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Genealogy in The Hague

Birth, marriage and death (BMD) records from The Hague are not included in Genlias, the national database of BMD records. The Municipal Archive of The Hague does provide scans of BMD records on their website. Unfortunately, there is no index to these records, and the website is entirely in Dutch. So, even though BMD records from The Hague are available online, it is very hard to access them.

Records are accessible via contemporary indexes, called tafels or klappers. These are also scanned and available online. Some of these indexes are typed, most are handwritten. Start your search in the indexes by clicking the button "Zoeken via toegang".

Fill in the fields for Naam (name) and Periode in jaren (first and last years of the search period). You can limit your search by choosing a location from Gemeente of instelling (choose Alle gemeenten en instellingen to search all locations, or 's-Gravenhage for The Hague only) and type of record from Bron (choose Alle bronnen to search everything, or Tafel geboorten, Tafel huwelijk en echtscheiding or Tafel overlijden to limit your search to births, marriages/divorces or deaths, respectively). Press the Zoeken (Search) button.

Make your choice from the results list. The list is in Dutch, so you may want to use my Dutch genealogy dictionary to help you understand what you're choosing.

You should now see a list of greenish buttons labelled Afb.1, Afb.2 etc. (Image 1, Image 2, etc.) Click these to see the scans of the indexes. You need to browse these scans to find the information you need. When you find the people you're looking for write down the date that's listed. Note: If the date is not written in full it will be in the form day-month-year, never month-day-year. The date is the date the act was written, not the date of the birth or death. Fill in the date under dag maand jaar (day month year) at the top and click Document zoeken.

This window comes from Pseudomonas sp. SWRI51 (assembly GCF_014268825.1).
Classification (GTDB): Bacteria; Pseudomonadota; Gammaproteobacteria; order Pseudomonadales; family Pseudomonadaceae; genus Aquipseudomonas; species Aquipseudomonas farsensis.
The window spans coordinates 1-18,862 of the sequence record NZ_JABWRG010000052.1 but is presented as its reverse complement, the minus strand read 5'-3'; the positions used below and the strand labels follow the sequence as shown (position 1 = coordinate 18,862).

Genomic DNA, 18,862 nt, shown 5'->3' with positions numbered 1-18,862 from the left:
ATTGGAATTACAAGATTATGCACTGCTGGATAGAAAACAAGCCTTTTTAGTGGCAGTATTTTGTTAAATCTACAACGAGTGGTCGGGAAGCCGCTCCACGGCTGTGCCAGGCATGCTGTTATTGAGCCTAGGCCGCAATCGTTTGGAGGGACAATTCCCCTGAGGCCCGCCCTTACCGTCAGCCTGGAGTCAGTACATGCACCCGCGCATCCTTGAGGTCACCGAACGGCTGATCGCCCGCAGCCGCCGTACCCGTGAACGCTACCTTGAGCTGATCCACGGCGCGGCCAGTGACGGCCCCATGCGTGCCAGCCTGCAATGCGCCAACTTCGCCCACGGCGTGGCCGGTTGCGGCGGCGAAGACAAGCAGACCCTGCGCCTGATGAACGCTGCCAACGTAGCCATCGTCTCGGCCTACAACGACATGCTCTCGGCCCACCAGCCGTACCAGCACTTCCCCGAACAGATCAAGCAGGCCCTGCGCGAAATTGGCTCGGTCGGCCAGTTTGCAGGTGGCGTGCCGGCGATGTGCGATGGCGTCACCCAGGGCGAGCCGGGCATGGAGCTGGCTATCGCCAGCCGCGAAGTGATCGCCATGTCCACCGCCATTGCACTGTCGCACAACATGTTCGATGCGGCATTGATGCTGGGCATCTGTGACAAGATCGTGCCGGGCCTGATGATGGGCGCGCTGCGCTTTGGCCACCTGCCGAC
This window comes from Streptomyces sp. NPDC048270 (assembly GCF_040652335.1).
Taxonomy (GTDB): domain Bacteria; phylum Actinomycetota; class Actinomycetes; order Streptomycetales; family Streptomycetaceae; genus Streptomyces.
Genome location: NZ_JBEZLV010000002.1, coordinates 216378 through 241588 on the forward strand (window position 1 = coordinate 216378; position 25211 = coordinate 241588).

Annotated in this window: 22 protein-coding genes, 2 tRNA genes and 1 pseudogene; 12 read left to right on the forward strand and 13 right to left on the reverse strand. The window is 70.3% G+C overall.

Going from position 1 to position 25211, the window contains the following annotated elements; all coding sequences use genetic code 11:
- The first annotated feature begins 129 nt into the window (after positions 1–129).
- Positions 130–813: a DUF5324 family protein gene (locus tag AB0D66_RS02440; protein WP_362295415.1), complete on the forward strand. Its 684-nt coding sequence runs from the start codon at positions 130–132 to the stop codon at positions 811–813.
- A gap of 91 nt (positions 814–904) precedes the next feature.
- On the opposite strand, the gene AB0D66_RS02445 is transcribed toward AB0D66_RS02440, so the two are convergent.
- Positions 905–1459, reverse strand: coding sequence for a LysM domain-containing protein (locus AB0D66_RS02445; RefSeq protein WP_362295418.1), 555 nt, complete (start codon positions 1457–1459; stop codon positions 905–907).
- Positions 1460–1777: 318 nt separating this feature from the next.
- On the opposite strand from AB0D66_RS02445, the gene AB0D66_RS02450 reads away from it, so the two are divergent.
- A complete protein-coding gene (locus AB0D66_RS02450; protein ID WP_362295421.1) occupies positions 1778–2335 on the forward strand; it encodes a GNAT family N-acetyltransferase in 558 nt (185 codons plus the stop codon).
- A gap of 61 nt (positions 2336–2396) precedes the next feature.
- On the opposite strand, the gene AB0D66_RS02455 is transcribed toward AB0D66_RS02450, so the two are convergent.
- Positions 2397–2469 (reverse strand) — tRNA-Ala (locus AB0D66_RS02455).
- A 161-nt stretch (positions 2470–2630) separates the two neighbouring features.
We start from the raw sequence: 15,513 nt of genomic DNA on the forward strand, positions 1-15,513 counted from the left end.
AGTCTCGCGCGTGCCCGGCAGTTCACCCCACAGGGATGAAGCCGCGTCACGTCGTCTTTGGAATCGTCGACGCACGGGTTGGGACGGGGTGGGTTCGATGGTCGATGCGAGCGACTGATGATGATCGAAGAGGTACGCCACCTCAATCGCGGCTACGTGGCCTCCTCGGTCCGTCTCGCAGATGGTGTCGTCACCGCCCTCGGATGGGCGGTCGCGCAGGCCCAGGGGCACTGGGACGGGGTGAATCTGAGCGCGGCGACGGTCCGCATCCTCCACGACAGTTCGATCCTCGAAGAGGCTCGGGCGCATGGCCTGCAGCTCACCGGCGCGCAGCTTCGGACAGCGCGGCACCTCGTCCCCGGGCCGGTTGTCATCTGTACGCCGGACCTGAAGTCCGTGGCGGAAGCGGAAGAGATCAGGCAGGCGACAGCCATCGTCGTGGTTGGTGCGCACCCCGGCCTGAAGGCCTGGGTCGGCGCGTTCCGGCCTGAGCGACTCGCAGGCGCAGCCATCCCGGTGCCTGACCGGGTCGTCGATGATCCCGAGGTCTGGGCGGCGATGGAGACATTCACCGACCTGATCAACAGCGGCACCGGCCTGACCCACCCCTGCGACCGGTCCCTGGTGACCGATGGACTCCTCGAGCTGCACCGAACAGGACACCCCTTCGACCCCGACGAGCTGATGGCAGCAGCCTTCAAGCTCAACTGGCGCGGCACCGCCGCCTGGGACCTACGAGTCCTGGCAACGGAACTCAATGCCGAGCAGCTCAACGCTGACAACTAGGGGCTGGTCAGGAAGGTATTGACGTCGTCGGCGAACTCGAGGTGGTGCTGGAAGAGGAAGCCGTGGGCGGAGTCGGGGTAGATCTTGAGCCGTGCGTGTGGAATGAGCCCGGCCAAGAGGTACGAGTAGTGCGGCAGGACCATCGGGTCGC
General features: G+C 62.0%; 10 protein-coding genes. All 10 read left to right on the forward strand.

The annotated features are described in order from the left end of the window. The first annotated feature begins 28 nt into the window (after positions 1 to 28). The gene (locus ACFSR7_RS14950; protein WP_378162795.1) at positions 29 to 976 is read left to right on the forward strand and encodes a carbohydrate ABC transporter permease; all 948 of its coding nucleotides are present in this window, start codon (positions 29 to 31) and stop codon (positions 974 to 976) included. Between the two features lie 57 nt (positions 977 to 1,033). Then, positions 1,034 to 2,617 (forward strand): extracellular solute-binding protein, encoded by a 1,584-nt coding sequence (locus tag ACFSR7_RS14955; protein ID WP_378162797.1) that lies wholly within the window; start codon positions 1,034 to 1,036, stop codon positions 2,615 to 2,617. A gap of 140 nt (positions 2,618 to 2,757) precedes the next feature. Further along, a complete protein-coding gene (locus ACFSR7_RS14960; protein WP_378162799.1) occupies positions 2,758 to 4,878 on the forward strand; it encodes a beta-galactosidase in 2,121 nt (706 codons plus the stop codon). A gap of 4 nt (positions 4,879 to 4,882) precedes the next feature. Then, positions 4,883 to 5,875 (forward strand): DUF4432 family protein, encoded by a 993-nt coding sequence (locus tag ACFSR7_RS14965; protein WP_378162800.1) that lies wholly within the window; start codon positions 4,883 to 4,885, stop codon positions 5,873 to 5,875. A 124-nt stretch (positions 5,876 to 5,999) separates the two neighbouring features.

The greenish buttons that appear now will take you to the scans of the documents you were looking for. These are ordered by date, and you will need to browse to find the right one.

When you finally succeed locating the record you were looking for, the next challenge starts: Understanding a handwritten Dutch document. My article Reading Dutch birth acts may be helpful when you are trying to make sense of Dutch acts.

Finding information on the website of the The Hague archives is a difficult task. I would like to hear from you if this post helped you to find the records you needed, and if not, where you got stuck. You can add a comment below this post or write in my guestbook (your comments will be visible to everyone) or via the feedback page (your comments will be visible for me only).

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